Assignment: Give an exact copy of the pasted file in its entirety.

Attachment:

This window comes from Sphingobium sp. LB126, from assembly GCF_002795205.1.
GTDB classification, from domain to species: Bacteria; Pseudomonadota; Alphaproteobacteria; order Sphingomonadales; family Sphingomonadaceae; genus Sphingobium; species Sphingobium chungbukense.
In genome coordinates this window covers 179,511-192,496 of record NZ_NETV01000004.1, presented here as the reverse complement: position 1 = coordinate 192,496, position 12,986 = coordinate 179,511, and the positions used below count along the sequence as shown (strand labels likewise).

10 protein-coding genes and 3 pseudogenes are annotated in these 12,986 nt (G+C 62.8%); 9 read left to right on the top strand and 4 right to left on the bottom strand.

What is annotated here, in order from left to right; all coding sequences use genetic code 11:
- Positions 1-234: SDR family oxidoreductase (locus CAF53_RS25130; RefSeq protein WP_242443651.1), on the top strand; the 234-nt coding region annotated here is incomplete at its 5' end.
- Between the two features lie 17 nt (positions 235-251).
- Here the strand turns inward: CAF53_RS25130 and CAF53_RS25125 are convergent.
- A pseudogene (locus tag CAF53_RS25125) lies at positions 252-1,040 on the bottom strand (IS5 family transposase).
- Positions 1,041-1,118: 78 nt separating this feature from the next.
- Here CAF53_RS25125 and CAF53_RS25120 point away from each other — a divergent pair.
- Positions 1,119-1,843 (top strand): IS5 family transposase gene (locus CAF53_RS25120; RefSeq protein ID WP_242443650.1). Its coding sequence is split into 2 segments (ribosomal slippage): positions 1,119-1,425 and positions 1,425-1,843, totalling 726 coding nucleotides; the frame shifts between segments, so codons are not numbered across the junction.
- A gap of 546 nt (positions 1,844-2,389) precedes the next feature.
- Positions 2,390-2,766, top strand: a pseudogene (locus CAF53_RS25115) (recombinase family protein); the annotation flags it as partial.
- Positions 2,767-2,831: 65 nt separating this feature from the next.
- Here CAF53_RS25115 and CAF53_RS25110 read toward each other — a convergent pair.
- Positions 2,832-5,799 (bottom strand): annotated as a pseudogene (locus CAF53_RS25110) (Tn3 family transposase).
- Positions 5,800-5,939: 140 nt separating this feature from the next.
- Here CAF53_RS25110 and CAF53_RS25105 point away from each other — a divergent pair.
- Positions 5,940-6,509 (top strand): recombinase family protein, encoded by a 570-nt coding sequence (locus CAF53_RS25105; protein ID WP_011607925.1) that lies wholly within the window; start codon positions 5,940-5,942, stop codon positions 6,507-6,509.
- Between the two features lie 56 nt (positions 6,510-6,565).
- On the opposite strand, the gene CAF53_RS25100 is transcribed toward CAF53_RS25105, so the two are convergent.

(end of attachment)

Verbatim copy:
This window comes from Sphingobium sp. LB126, from assembly GCF_002795205.1.
GTDB classification, from domain to species: Bacteria; Pseudomonadota; Alphaproteobacteria; order Sphingomonadales; family Sphingomonadaceae; genus Sphingobium; species Sphingobium chungbukense.
In genome coordinates this window covers 179,511-192,496 of record NZ_NETV01000004.1, presented here as the reverse complement: position 1 = coordinate 192,496, position 12,986 = coordinate 179,511, and the positions used below count along the sequence as shown (strand labels likewise).

10 protein-coding genes and 3 pseudogenes are annotated in these 12,986 nt (G+C 62.8%); 9 read left to right on the top strand and 4 right to left on the bottom strand.

What is annotated here, in order from left to right; all coding sequences use genetic code 11:
- Positions 1-234: SDR family oxidoreductase (locus CAF53_RS25130; RefSeq protein WP_242443651.1), on the top strand; the 234-nt coding region annotated here is incomplete at its 5' end.
- Between the two features lie 17 nt (positions 235-251).
- Here the strand turns inward: CAF53_RS25130 and CAF53_RS25125 are convergent.
- A pseudogene (locus tag CAF53_RS25125) lies at positions 252-1,040 on the bottom strand (IS5 family transposase).
- Positions 1,041-1,118: 78 nt separating this feature from the next.
- Here CAF53_RS25125 and CAF53_RS25120 point away from each other — a divergent pair.
- Positions 1,119-1,843 (top strand): IS5 family transposase gene (locus CAF53_RS25120; RefSeq protein ID WP_242443650.1). Its coding sequence is split into 2 segments (ribosomal slippage): positions 1,119-1,425 and positions 1,425-1,843, totalling 726 coding nucleotides; the frame shifts between segments, so codons are not numbered across the junction.
- A gap of 546 nt (positions 1,844-2,389) precedes the next feature.
- Positions 2,390-2,766, top strand: a pseudogene (locus CAF53_RS25115) (recombinase family protein); the annotation flags it as partial.
- Positions 2,767-2,831: 65 nt separating this feature from the next.
- Here CAF53_RS25115 and CAF53_RS25110 read toward each other — a convergent pair.
- Positions 2,832-5,799 (bottom strand): annotated as a pseudogene (locus CAF53_RS25110) (Tn3 family transposase).
- Positions 5,800-5,939: 140 nt separating this feature from the next.
- Here CAF53_RS25110 and CAF53_RS25105 point away from each other — a divergent pair.
- Positions 5,940-6,509 (top strand): recombinase family protein, encoded by a 570-nt coding sequence (locus CAF53_RS25105; protein ID WP_011607925.1) that lies wholly within the window; start codon positions 5,940-5,942, stop codon positions 6,507-6,509.
- Between the two features lie 56 nt (positions 6,510-6,565).
- On the opposite strand, the gene CAF53_RS25100 is transcribed toward CAF53_RS25105, so the two are convergent.